January 9, 2007

BCS and NCLB

Right now, the teachers who work at Boise Senior High School have to be some of most anti-formula individuals in the whole country. First, they're dinged on AYP because the school missed Idaho's targets for one population group (students with disabilities). Now, their beloved local Boise State Broncos are the only undefeated Division I-A football team in the country, but they're not the recognized national champion because the BCS formula gave the University of Florida (and several other BCS-conference teams) a statistical advantage, leaving the University of Florida as Ohio State's matchup in the national championship game last night. Florida trounced Ohio State, and Boise State ended up ranked 5th or 6th (depending on the poll).

So what's the connection with NCLB?


Here's the money quote from Dan Wetzel:
There is no way, no formula, no mix of opinion polls and computers that ever consistently can select the top two teams... No matter how hard it tries, this championship system turns up paper contenders as often as not (Oklahoma 2004, 2003; Nebraska 2001).

As every college football fan from 5 to 95 knows, the BCS formula is not only rigged for certain conferences but inherently arbitrary. The defenders of the system pretend that having a statistical formula means that the system is objective, and it certainly puts out a number. But the existence of a set of numbers does not mean that the formula is the best way to resolve a national championship in a fair, independent manner.

That fact is why most sane individuals—those who aren't tied to the most powerful conferences—favor a playoff, because in sports the way you have an independent judgment of which team is better is to play the game. Only in chess tournaments and Division I-A football do you decide who is the best by asking your TI-93.

One of the problems with formula-based accountability systems is the conflation of statistics with independence from conflict of interest. There is a tremendous need for mechanisms to hold schools accountable in ways that systems would not be unless someone is looking over their shoulders. That's a requirement for accountability independent of the political and other interests of school systems as organizations and collections of people.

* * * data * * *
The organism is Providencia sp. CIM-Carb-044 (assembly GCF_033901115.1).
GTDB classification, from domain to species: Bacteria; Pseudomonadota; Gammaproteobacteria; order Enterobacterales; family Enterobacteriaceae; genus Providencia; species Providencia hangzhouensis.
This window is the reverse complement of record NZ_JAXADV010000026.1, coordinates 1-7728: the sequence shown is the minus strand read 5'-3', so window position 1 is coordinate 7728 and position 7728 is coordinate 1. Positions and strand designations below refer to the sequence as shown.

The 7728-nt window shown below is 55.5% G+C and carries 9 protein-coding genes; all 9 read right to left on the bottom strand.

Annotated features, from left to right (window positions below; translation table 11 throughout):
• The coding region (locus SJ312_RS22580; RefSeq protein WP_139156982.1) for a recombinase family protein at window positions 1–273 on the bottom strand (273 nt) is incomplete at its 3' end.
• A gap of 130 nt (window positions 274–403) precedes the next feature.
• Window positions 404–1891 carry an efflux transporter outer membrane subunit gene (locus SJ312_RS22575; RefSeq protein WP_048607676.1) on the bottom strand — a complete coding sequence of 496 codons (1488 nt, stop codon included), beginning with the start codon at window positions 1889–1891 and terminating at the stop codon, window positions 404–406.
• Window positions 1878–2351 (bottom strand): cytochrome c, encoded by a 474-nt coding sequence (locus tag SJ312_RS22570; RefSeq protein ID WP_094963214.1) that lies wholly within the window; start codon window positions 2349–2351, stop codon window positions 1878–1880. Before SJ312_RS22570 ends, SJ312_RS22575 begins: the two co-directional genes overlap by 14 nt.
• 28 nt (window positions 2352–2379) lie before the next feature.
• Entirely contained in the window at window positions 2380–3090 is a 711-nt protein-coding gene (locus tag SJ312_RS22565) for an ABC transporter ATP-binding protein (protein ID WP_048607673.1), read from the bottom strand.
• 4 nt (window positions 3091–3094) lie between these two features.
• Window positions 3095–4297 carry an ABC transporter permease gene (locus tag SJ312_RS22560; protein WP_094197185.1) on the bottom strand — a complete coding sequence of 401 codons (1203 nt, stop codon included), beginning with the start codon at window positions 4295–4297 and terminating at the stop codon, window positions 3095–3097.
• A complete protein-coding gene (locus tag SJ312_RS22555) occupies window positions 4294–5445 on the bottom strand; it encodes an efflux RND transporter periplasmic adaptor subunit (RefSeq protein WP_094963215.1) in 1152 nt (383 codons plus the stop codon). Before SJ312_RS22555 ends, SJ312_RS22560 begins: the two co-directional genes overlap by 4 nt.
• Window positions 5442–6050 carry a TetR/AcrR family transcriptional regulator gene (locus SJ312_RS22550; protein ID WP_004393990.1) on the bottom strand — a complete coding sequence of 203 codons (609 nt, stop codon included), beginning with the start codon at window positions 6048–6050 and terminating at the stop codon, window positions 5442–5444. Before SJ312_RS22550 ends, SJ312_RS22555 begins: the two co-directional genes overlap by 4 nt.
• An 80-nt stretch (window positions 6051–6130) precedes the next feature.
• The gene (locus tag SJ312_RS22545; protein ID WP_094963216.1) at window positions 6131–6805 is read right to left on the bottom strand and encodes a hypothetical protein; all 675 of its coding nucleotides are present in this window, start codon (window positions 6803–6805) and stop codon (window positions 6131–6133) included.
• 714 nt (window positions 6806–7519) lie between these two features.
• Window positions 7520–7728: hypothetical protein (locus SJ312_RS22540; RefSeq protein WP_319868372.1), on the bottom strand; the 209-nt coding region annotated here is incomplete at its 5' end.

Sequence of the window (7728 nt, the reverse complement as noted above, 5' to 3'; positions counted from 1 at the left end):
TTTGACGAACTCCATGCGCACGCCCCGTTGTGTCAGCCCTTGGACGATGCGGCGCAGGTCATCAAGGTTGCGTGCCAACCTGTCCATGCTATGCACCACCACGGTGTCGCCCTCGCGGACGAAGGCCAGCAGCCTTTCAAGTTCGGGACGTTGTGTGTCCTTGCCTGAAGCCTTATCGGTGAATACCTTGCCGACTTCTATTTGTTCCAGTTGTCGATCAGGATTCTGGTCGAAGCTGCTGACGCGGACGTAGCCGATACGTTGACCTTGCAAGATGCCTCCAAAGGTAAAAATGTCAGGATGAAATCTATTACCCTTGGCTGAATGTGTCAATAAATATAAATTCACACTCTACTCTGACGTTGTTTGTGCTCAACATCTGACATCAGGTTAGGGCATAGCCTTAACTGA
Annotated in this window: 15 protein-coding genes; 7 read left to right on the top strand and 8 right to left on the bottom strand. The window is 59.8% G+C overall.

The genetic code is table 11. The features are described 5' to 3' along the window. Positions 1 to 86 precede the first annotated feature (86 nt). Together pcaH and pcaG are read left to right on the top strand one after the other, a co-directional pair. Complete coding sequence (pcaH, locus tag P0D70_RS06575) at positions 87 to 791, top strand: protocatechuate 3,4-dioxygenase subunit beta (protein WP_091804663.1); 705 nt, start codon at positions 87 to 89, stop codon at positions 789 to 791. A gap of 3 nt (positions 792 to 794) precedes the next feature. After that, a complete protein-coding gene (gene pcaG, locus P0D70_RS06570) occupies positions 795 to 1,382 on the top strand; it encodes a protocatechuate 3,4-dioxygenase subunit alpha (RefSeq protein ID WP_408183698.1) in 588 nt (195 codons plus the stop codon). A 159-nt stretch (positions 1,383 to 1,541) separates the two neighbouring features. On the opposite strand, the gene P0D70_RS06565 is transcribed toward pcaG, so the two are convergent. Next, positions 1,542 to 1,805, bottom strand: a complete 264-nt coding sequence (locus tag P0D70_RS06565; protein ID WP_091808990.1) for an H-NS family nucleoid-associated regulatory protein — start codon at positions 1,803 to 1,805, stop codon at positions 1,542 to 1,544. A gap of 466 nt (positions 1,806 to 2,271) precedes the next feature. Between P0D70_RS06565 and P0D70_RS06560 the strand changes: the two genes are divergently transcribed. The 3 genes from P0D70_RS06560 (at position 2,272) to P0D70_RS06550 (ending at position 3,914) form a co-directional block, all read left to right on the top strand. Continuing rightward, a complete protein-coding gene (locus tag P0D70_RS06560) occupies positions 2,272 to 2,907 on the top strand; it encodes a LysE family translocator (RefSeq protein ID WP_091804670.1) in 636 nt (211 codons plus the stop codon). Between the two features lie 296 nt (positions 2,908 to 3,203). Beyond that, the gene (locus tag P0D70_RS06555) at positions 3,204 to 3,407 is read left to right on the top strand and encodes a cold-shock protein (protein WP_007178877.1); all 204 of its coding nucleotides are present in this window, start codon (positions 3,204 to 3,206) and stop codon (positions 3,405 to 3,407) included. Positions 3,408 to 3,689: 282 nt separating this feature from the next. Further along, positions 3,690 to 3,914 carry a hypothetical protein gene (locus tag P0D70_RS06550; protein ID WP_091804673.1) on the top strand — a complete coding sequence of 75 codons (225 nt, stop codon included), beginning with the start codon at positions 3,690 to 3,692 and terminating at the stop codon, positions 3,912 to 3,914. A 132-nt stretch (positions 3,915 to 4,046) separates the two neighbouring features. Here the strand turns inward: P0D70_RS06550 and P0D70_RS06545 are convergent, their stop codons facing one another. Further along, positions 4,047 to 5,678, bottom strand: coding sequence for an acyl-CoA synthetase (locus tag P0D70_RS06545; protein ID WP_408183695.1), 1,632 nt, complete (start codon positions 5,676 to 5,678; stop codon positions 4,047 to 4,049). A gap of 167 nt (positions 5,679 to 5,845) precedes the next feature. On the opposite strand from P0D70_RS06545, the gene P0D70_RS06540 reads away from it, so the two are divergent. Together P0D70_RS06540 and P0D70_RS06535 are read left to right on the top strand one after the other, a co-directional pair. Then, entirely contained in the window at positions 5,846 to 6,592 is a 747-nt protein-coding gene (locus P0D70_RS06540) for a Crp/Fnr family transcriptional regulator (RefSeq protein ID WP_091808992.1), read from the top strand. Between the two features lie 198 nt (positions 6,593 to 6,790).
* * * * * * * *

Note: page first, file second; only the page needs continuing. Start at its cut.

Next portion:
Currently, high-stakes accountability addresses the need for independence through formulae: insert numbers, retrieve judgment. The argument in favor of such an approach is that it removes the inherent conflict of interest in having educators judge their own work.

The problem with this argument is that it assumes that statistics are the only way to fashion an independent judgment of school effectiveness. In other walks of life, though, we don't require statistics to remove the conflict of interest from judgments. In sports, you play a game, and the referee or umpire is the neutral dispute-resolution mechanism. (Unless you're into Fantasy Baseball, but I'm not talking about cults here.) In law, you go to court, and a hearing officer, arbitrator, or judge makes a judgment.

The key word here is judgment, that sometimes ineffable quality that allows humans to synthesize information and make a decision. In sports and courts, statistics are tools but not trump cards. Baseball managers have a wealth of statistics at their command, but I will take the late Billy Martin's judgment over any crude number-cruncher today. Judges will hear testimony from experts wielding tables and graphs, but the decisions tumble from their computers as a stream of words, not charts.

I have not only a history degree but a masters in demography, and I am not denigrating the value of well-crafted measures (not that most high-stakes test statistics deserve that description). But statistics cannot replace thought, and I am afraid that we have seen that in school accountability policies.

At least football is just a game. But No Child Left Behind's adequate-yearly-progress standard, a brain-dead mechanism that analysts knew was a problem in 2001? That's federal law.


What is it about the beginning of my semester that a Kappan article by Rick "Tough Love" Hess and Andy "Eduwonk" Rotherham is dangling in front of me while I have a gazillion things to do? World, will you stop putting these temptations in my path?

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Posted in Accountability Frankenstein on January 9, 2007 5:39 PM |